A 2014 allocation for the St. Joseph County Conservation District appears to be secured, as agency supporters successfully pleaded their case to county officials Monday.
The district was at risk of losing its annual $14,000 allowance after county commission members last week unveiled St. Joseph County’s proposed 2014 fiscal year budget.
Monday’s appeal included nearly an hour of discussion centering on the proposed budget and its ramifications on the Centreville-based conservation district.
Carol Higgins, chair of the five-member Conservation District Board, said the agency’s river cleanup annual tree-seedling, erosion-control education program Michigan Agriculture Environmental Assistance Program and duties related to the National Resources Conservation Service all hold equal weight in what the district provides St. Joseph County.
Sherman Township Supervisor Bruce Bart and a handful of other residents attended Monday’s session and indicated support for the agency, which earned the reprieve after an informal poll of county commissioners.
A public hearing on the county’s proposed 2014 budget takes place Nov. 19.
Seventeen St. Joseph County employees were recognized Tuesday for reaching milestone years of service.
The St. Joseph County Board of Commissioners acknowledged employees who had reached the 10-, 15-, 20- and 25-year plateau. The 25-year category featured three recipients: Det.-Sgt. Jim Hart, patrol officer Pete VanCamp and IT director Dan Wing.
The group of 20-year employees consisted of Mike Minger, Brad Balk, Sally Wickum, Vicky Anders, Lonnie Palmer and Kitty Buchner.
Concerns about the potential demise of the St. Joseph County Conservation District were raised during Tuesday’s St. Joseph County Board of Commissioners meeting.
In light of Monday’s 2014 budget work session, during which commissioners proposed not funding the conservation district, John Nelson addressed the five-member commission.
Nelson, vice-chair of the Conservation District Board, questioned why the district is also possibly being stripped of the seven annual river cleanup events and countywide irrigation assistance. If the budget is approved, the duties questioned by Nelson would fall to the county’s Parks and Recreation Department and MSU Extension office, respectively.
Commission Chairman John Dobberteen invited Nelson to attend an appeal session at 3 p.m. Monday at the courthouse.
Under the proposed budget, the $14,000 previously allocated to the district would go to the parks and recreation department to offset costs associated with the river cleanup.
The county’s 2014 fiscal year starts Jan. 1.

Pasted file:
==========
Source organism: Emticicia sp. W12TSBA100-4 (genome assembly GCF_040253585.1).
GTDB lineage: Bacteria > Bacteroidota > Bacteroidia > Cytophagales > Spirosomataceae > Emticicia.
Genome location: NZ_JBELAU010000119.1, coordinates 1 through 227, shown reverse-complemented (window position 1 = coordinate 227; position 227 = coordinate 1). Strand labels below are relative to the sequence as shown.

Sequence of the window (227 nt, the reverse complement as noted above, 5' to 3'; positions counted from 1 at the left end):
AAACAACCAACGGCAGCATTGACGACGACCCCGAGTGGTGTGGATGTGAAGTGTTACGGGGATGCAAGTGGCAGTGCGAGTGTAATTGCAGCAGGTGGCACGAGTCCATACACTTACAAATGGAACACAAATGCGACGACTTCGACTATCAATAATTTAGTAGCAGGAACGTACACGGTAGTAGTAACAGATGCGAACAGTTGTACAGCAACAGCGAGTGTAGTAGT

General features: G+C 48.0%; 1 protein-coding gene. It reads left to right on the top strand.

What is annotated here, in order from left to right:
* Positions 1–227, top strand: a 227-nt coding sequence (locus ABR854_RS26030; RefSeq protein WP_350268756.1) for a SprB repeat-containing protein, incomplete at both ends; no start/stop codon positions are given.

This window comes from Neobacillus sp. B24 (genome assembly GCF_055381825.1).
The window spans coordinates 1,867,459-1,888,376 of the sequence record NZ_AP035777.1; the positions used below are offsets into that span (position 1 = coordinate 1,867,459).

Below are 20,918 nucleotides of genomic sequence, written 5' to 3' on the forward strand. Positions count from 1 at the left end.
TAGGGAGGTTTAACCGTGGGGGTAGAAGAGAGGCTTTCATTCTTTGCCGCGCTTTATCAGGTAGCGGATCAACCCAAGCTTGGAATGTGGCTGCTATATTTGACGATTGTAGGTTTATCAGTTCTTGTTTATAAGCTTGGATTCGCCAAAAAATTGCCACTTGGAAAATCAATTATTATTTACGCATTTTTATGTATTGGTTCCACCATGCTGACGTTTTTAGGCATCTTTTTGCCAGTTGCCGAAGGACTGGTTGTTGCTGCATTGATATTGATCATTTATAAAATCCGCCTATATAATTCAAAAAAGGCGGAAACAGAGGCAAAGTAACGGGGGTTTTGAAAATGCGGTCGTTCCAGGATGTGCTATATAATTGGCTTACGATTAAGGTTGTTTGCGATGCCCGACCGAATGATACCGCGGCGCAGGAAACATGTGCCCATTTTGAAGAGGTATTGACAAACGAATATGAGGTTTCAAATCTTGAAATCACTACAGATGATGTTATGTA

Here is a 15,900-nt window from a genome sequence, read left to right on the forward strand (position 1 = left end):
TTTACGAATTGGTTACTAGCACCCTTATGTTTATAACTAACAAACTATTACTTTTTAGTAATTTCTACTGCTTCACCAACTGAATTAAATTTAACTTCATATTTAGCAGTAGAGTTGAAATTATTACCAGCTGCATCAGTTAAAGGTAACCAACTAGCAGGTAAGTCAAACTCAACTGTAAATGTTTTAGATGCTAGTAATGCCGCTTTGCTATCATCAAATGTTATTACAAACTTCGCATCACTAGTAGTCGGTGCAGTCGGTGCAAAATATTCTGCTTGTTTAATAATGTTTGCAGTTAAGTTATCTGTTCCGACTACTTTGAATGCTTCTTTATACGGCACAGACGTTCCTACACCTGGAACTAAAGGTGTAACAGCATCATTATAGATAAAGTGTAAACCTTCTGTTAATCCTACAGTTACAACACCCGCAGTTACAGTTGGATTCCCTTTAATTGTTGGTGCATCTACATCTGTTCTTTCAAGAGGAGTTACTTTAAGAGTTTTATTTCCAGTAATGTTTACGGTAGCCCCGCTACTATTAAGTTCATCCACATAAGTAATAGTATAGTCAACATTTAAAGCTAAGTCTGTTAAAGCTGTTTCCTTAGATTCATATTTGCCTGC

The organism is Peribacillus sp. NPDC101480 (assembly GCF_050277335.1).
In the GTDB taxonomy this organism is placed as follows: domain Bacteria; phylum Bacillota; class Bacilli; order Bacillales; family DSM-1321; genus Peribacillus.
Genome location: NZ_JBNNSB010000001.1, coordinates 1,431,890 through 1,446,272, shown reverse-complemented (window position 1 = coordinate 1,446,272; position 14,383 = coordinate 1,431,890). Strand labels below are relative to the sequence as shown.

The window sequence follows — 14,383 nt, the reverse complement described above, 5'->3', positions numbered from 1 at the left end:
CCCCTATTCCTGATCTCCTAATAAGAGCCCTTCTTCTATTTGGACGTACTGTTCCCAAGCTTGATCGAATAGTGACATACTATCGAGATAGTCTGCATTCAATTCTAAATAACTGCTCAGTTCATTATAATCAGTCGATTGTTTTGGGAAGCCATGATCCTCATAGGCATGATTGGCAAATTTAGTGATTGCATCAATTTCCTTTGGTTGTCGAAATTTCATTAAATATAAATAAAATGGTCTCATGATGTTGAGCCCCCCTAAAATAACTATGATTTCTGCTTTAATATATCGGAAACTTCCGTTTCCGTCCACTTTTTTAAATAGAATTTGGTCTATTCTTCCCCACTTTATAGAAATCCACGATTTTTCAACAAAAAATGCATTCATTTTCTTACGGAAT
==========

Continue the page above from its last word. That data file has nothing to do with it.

Details related to a potential misdemeanor charge against St. Joseph County Commissioner Don Eaton are expected to be yielded today by Cass County Prosecutor Victor Fitz.
Fitz was designated to handle the case against Eaton, who faces a charge of possession of a firearm while intoxicated, stemming from a late-July incident at Appplebee’s in Sturgis.
Fitz declined to elaborate on the situation before a warrant is issued for Eaton. He did note, however, that the warrant was expected to be authorized today.
Eaton, 52, said he briefly had a pistol in his pocket when he entered the restaurant’s bar area to retrieve his wallet and keys.
According to state law, Eaton could be sentenced to 93 days in jail and imposed a $100 fine. He also risks permanent revocation of his Concealed Pistol License, as his blood-alcohol content was in excess of 0.10 percent.
A three-year county commissioner, Eaton said he returned the pistol to his vehicle before Sturgis police arrived, he said.
A township official in St. Joseph County has asked the county’s board of commissioners for financial help to rebuild a portion of a major north-south roadway in Florence Township.
During Tuesday’s St. Joseph County Board of Commissioners meeting, Florence Township Supervisor Gordon Evilsizor said the deteriorating condition of Constantine Road is a concern that needs attention.
Evilsizor said the three-mile stretch between Dickinson and Featherstone roads is especially bad and not safe to drive on. Meanwhile, the northern portion between Featherstone and Fairchild roads is only slightly better, but not by much, he added.
Evilsizor said people tend to drive in the middle of the road, as the west and east edges of the roadway are too bumpy from repeated patching attempts.
Board chairman John Dobberteen said the five-member board can talk about the issue in the future. The board’s next Executive Committee meeting is Oct. 11.
St. Joseph County government will benefit from fiber-optic connectivity, following action taken by the county’s board of commissioners Tuesday.
The county’s deal with Ann Arbor-based Merit Network Inc. covers a five-year period and provides service at 20 mega bites per second. The agreement means the county courthouse and courts buildings will connect to Merit’s network and have faster service than it currently has with Comcast.
The county’s working relationship with Comcast will remain in place, however, as the company’s service is essential to telecommunication operations at the sheriff’s department, county administrator Pat Yoder said.
The deal with Merit Network is almost $21,000, and includes a one-time fee of about $11,000. Its relationship with Merit also puts the county in position to establish WiFi service inside its courthouse and courts buildings.